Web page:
Ancient Humans May Have Built a Resistance to Malaria

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A mosquito-borne parasite, Plasmodium malariae causes malaria — a disease responsible for at least 608,000 deaths and 249 million cases in 2022, according to the World Health Organization. Malaria usually causes severe headaches, fevers, and chills for modern day humans.

But according to a new study, ancient humans in the modern-day Arabian Peninsula may have been resistant to the disease. A mutation in DNA most likely happened 5,000 years to 6,000 years ago, or when farming started in Eastern Arabia.

“This knowledge goes beyond historical understanding, providing predictive capabilities for disease susceptibility, spread, and treatment, thus promoting better health outcomes,” said Marc Haber, a geneticist at the University of Birmingham and one of the study authors, in a statement.

Ancient Resistance

Arabia’s scorching and humid climate usually does not preserve ancient remains, meaning this new study is the first time that researchers have been able to analyze the ancient DNA from this area of the world, according to a press release.

To see how ancient humans developed resistance to the malaria, the team examined the remains of 25 ancient humans belonging to the Tylos period in Bahrain. Only four of the individuals were preserved well enough to have their DNA sequenced fully.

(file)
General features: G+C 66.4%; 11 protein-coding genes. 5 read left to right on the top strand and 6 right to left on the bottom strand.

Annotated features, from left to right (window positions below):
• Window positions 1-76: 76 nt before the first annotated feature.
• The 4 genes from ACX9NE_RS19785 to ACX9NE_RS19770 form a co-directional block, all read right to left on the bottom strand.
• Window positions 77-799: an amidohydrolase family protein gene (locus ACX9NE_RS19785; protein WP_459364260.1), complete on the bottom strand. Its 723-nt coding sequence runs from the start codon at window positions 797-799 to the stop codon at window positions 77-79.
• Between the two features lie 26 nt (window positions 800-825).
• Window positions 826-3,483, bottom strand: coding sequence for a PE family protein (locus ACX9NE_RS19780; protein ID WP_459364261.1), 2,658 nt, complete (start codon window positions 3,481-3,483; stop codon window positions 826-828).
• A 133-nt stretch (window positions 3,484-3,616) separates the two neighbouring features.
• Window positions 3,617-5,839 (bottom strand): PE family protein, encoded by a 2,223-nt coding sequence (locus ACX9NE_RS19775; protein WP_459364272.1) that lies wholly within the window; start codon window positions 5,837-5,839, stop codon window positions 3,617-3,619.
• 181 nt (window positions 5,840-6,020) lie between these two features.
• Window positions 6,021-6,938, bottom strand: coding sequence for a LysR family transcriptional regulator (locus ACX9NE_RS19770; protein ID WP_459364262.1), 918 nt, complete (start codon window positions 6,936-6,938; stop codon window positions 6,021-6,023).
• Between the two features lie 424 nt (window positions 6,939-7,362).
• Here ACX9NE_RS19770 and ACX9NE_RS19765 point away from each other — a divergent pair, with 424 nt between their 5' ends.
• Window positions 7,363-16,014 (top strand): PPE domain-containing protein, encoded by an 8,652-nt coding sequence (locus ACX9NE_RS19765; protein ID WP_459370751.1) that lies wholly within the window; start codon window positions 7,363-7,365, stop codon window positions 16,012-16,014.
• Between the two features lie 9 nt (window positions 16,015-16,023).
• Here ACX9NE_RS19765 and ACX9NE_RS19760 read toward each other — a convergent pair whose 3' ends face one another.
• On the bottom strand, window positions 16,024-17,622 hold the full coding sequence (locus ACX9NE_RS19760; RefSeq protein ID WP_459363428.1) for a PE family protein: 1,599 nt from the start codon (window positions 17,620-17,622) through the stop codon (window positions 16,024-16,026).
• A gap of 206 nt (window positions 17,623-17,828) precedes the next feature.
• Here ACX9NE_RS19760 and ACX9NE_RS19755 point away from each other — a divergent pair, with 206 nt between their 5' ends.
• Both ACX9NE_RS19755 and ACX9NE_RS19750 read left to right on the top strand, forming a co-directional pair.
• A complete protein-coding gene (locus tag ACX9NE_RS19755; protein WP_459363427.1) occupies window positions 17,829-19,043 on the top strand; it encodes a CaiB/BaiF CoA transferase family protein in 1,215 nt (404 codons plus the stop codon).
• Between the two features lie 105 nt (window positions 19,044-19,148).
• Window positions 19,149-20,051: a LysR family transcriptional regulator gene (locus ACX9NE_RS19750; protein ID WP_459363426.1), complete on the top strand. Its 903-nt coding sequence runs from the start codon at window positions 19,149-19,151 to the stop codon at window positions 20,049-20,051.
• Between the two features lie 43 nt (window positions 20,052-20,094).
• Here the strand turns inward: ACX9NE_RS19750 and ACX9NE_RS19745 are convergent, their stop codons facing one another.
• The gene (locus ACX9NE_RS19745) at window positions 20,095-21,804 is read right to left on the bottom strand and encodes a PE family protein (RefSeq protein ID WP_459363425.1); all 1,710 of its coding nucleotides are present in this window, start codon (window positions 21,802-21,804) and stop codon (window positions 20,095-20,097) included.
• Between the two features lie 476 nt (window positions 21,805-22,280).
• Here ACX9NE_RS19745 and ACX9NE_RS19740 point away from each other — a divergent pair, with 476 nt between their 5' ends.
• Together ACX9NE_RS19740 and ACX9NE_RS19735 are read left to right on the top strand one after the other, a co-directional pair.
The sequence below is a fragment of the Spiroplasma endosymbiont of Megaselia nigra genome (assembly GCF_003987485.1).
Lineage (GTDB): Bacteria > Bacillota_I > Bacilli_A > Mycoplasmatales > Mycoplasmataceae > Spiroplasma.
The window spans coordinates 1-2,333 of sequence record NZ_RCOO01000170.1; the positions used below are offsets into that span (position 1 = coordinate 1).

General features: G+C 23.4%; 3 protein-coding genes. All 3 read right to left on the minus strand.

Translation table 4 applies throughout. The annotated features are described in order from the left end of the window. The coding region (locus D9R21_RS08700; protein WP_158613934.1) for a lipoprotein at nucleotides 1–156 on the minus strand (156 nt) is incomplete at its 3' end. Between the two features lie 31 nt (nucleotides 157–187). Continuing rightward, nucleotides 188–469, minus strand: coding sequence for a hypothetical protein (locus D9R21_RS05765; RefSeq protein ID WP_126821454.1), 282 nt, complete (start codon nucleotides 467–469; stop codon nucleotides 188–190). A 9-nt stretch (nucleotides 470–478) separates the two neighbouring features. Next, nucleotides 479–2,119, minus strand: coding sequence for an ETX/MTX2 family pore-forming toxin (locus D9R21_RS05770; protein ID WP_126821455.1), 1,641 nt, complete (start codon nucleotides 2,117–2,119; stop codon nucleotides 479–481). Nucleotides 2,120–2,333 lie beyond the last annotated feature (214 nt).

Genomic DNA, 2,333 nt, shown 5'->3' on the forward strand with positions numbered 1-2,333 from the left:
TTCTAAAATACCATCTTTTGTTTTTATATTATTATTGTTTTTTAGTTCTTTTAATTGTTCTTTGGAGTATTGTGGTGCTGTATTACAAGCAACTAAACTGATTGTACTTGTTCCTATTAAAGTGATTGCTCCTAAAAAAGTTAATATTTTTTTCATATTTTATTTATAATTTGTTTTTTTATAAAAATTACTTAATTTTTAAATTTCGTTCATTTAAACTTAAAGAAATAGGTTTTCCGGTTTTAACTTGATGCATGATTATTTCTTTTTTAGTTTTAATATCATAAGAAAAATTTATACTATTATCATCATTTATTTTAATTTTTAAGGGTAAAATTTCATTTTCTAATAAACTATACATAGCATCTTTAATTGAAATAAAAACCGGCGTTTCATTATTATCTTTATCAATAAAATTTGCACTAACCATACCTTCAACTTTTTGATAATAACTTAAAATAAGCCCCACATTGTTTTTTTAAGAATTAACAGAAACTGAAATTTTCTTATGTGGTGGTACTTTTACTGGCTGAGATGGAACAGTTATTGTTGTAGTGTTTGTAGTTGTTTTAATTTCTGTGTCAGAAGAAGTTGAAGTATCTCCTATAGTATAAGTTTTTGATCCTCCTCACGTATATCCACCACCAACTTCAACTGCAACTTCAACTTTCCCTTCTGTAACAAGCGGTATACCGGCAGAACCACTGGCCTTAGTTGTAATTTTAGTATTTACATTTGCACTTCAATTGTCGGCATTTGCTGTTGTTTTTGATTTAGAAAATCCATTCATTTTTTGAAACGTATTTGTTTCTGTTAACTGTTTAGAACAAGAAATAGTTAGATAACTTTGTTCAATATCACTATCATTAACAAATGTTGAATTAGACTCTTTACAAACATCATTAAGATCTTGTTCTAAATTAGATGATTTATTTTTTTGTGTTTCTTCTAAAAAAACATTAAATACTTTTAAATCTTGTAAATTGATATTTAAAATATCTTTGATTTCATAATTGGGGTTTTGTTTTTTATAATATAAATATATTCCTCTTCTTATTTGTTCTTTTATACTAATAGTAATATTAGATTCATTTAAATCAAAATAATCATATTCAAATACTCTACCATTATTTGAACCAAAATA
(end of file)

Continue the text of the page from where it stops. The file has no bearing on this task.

The DNA analysis found that three out of the four individuals had a mutation on the G6PD gene, indicating a resistance to malaria. Parasites that cause malaria multiply inside of the host’s red blood cells and the G6PD gene codes for an enzyme, which protects red blood cells from damage.

When researchers tested modern-day inhabitants of the area, they found that the population also carried the G6PD mutation. The four ancient individuals were most likely descendants from groups found in Anatolia, the Levant, and Caucasus/Iran, according to the release.

Since malaria is a disease that has been around for thousands of years, it’s expected that humans develop some sort of resistance or protection. These are found in red cell genotypes that protect against malaria-like, sickle cell disease, thalassemia, G6PD deficiency, and others, according to a study published in Medical Microbiology and Immunology.

Agriculture and Malaria

(Credit: AlessandroZocc/Shutterstock)

Researchers suggest that farming could have brought the onslaught of malaria because of deforestation. Agriculture requires cleared land, and so, experts suspect ancient humans’ ecological changes allowed species of mosquitos to move from North Africa into southern Europe.

In modern-day Congo, for example, agriculture may increase the number of malaria-infected mosquitos available. This is because farming creates more pools of water around fields containing no other types of vegetation. And stagnant pools of water are the perfect breeding grounds for mosquitos to lay their eggs.

The finding of malaria resistance is consistent with texts and archeological evidence that shows when malaria was regularly found in Eastern Arabia. The DNA evidence also points to Bahrain individuals interacting with other nearby regions. Studying how these ancient humans developed a mutation in the G6PD gene may help researchers understand how the gene was passed on and how it affects generations today.

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